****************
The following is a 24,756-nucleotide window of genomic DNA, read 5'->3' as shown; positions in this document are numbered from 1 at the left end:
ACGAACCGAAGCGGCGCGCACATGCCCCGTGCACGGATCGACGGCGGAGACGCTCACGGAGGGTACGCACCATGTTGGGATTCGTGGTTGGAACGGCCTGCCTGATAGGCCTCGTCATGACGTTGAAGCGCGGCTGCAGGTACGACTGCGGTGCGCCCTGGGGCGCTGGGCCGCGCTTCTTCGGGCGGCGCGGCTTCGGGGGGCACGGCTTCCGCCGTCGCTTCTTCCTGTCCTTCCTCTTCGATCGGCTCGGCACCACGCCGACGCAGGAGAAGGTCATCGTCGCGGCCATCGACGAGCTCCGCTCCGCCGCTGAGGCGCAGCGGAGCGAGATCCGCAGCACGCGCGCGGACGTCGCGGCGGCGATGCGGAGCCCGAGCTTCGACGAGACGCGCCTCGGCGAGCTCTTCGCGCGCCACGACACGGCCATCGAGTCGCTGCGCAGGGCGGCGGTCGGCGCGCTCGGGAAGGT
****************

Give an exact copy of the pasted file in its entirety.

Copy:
The following is a 24,756-nucleotide window of genomic DNA, read 5'->3' as shown; positions in this document are numbered from 1 at the left end:
ACGAACCGAAGCGGCGCGCACATGCCCCGTGCACGGATCGACGGCGGAGACGCTCACGGAGGGTACGCACCATGTTGGGATTCGTGGTTGGAACGGCCTGCCTGATAGGCCTCGTCATGACGTTGAAGCGCGGCTGCAGGTACGACTGCGGTGCGCCCTGGGGCGCTGGGCCGCGCTTCTTCGGGCGGCGCGGCTTCGGGGGGCACGGCTTCCGCCGTCGCTTCTTCCTGTCCTTCCTCTTCGATCGGCTCGGCACCACGCCGACGCAGGAGAAGGTCATCGTCGCGGCCATCGACGAGCTCCGCTCCGCCGCTGAGGCGCAGCGGAGCGAGATCCGCAGCACGCGCGCGGACGTCGCGGCGGCGATGCGGAGCCCGAGCTTCGACGAGACGCGCCTCGGCGAGCTCTTCGCGCGCCACGACACGGCCATCGAGTCGCTGCGCAGGGCGGCGGTCGGCGCGCTCGGGAAGGT